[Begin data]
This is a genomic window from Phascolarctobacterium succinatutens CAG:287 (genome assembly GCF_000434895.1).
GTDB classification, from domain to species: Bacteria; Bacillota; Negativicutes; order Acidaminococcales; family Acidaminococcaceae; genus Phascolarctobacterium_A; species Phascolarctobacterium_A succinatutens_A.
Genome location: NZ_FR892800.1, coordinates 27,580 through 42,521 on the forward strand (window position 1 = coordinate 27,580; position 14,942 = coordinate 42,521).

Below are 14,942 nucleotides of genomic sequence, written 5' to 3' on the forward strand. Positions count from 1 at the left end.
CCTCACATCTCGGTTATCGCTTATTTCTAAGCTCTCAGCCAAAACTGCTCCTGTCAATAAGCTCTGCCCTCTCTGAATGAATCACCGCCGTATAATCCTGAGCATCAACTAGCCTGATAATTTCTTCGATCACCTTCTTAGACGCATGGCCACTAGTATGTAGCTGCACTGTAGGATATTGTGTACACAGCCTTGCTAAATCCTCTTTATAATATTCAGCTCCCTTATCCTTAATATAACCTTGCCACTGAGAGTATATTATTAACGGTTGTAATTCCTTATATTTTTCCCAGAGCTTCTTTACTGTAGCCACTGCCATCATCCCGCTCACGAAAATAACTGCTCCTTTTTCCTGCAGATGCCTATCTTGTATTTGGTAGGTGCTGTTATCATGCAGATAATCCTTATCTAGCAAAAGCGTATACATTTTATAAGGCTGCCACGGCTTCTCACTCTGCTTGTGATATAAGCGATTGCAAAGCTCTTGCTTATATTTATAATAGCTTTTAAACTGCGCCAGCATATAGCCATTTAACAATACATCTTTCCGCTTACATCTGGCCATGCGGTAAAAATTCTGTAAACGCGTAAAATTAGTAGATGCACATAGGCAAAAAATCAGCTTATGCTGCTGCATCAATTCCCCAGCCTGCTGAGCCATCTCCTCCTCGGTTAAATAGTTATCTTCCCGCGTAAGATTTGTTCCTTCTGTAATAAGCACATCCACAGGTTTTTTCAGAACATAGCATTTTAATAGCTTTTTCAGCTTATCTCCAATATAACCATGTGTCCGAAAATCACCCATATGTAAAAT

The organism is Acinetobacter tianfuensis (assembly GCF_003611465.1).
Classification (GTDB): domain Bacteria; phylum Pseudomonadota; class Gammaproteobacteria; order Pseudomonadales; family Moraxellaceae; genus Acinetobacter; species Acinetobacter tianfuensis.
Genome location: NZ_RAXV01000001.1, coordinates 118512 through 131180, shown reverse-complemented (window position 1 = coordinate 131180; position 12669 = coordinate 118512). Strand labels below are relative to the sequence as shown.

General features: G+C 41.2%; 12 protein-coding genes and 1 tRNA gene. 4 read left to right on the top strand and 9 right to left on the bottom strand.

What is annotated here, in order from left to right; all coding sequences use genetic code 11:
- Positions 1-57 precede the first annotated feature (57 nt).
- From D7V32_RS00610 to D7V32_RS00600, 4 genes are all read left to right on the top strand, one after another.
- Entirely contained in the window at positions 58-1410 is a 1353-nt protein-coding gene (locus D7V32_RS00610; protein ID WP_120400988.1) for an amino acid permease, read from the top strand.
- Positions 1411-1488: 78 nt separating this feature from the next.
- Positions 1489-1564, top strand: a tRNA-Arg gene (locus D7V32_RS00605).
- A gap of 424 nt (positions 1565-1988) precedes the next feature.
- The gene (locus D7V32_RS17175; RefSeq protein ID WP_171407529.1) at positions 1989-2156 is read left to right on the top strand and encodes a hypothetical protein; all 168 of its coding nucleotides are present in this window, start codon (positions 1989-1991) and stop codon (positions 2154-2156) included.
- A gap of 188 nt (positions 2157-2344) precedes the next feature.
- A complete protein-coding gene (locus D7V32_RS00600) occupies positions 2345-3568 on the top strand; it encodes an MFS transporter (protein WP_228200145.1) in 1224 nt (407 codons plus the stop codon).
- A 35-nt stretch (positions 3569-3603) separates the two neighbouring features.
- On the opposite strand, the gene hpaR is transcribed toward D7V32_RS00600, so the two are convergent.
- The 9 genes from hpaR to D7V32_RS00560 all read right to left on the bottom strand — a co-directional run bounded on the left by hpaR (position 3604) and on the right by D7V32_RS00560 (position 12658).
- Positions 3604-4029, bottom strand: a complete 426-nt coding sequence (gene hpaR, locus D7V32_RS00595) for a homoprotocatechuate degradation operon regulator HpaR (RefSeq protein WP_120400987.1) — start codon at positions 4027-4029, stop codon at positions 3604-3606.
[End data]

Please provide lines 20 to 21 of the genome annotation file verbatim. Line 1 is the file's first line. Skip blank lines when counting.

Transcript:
- A 35-nt stretch (positions 3569-3603) separates the two neighbouring features.
- On the opposite strand, the gene hpaR is transcribed toward D7V32_RS00600, so the two are convergent.